Thursday, February 17, 2005

The Nanny State finds a red light in her pocket.

Instapundit has an update on those ridiculous red light cameras. He has long been an opponent of these ridiculous and dangerous devices. Unlike me, he seems to be against them based on their shaky legal merits and their general ineffectiveness. Go have a look see. I sure hope he's prepared for the impending "Scaggsvillanche."

Me, on the other hand, I'm against them for broader jurisprudential reasons. I simply believe that traffic laws should exist more as an ethic than as hard fast laws that are punishable by the state. Criminal charges should apply only when a driver is so intentionally reckless that his or her threat to the community is readily apparent (eg. fleeing from the police and hitting another driver). Absent that type of behavior, traffic offenses should really be civil matters.

Look, yes it is important to have laws (civilly enforced) that allow us all to get on the roads and be comfortable that we all have a reasonably certain expectation of how other drivers will behave. For example, we should all drive on the same side of the road, stop at stop signs, and realize that green means go. However, red light cameras are stupid. First of all, most people who run red lights simply aren't paying attention, therefore, threatening them with fines does no good – they didn't mean to run the darn light in the first place. In these cases, I tend to believe in the tenet – no harm / no foul.

I'll take it a step further. I understand the general purpose of these laws. They promote safety (though, don't get me started on speed limits). Still, I have often approached a red light late at night – looked both ways and decided that it was safe to cross regardless of the color of the light. I see nothing wrong with that. Similarly, don't we all sometimes hesitate at green lights to wait for traffic to clear even though we have the right of way? I don't want a system to have some kind of overarching control over my personal judgment.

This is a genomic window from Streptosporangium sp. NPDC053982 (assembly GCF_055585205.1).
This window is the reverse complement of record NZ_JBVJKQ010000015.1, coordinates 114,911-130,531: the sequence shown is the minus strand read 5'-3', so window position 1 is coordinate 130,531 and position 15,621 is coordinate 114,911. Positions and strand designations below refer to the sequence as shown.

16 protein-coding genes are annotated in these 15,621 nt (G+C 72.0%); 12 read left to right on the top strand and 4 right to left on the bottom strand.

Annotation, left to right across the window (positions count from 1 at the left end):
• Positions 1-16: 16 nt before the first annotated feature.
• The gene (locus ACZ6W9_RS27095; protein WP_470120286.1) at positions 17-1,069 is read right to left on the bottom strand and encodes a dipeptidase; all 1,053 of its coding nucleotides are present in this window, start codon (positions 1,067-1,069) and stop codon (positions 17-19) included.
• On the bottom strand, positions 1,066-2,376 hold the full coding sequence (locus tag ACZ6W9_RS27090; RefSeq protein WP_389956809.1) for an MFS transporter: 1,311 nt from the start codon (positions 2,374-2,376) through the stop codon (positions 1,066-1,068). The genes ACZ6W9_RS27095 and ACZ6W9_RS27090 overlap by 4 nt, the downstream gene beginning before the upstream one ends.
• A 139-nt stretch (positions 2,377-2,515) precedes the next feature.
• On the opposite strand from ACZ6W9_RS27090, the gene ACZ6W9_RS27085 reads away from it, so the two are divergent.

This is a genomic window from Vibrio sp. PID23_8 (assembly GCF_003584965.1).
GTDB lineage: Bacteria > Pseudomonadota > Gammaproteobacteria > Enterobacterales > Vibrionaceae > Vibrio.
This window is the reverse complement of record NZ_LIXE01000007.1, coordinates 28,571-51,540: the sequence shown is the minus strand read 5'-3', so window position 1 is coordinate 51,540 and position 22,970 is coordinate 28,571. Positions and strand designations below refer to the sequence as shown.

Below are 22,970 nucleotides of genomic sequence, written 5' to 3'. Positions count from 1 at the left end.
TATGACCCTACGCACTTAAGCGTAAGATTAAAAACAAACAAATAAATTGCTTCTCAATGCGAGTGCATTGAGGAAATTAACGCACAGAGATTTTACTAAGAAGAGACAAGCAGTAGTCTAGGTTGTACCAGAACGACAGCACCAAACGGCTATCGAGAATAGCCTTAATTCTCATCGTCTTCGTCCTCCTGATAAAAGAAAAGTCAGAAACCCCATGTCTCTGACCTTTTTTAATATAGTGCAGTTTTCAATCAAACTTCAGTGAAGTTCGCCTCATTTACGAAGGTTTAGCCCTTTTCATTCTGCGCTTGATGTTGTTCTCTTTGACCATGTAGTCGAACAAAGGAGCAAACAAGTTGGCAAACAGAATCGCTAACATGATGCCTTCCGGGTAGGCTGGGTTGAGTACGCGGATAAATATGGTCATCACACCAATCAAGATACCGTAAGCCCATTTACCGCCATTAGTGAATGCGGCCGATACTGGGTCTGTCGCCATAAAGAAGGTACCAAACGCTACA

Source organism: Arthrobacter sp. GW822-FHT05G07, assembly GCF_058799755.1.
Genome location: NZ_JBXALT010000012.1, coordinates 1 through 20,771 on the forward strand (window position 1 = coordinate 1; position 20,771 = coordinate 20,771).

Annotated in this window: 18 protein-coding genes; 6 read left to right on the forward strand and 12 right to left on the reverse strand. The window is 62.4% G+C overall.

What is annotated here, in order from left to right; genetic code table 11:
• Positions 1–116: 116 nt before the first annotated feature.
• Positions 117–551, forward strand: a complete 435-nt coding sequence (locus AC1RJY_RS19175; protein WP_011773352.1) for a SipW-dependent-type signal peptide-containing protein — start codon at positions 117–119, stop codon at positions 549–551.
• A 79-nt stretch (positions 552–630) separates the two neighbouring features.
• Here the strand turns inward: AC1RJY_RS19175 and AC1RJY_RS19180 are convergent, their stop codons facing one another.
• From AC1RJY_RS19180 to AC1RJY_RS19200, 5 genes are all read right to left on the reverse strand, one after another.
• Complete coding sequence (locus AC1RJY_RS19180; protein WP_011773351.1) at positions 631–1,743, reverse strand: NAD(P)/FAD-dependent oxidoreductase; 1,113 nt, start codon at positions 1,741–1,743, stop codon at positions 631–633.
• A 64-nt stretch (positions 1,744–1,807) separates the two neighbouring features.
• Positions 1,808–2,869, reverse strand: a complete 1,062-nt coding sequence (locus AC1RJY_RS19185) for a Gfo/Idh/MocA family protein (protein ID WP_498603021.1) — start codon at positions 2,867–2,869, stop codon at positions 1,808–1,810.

I just see no point in criminalizing the way people approach customary behavior in the first place – and I believe that regardless of whether that criminalization is enforced by camera or street cop. If someone has an accident, let's treat it as just that, not as a crime.

Unfortunately, governments don't really care about your safety - they care about generating revenue. Read the following excerpt from this article:

"In North Carolina, a judge ruled Tuesday that the state constitution requires 90 percent of camera proceeds to be dedicated to the school system. Currently most of that money is given to a private contractor. This ruling will cost the city of High Point $1.3 million, and if upheld will lead to removal of cameras from all eleven North Carolina jurisdictions where they are used. A 2004 North Carolina study also found camera use increased accidents."

Look at how this article clearly, perhaps unintentionally, clarifies the actual pecking order where our safety falls in the governments considerations when making laws. That's right, dead stinkin' last.

I guess this leads me to propose a constitutional amendment I've long dreamed about - I want an amendment that keeps the government from profitting from law enforcement. Seriously, if we could force that one through, I bet everything I own that we wouldn't have 622 laws per year passed in each state every single year. (Hyperbole Alert). Our civil liberties would not be consistently trampled in the name of public profit that is covered by the thin, transparent, and easily penetrable veneer that is public safety. Seriously, if we somehow managed to pass this amendment, well, lawmakers might not snicker when asking themselves, "Will this law actually work? What unintended consequences will this law have? Do we really need this law to accomplish this goal?"

. . . . . . I dream a grand dream.



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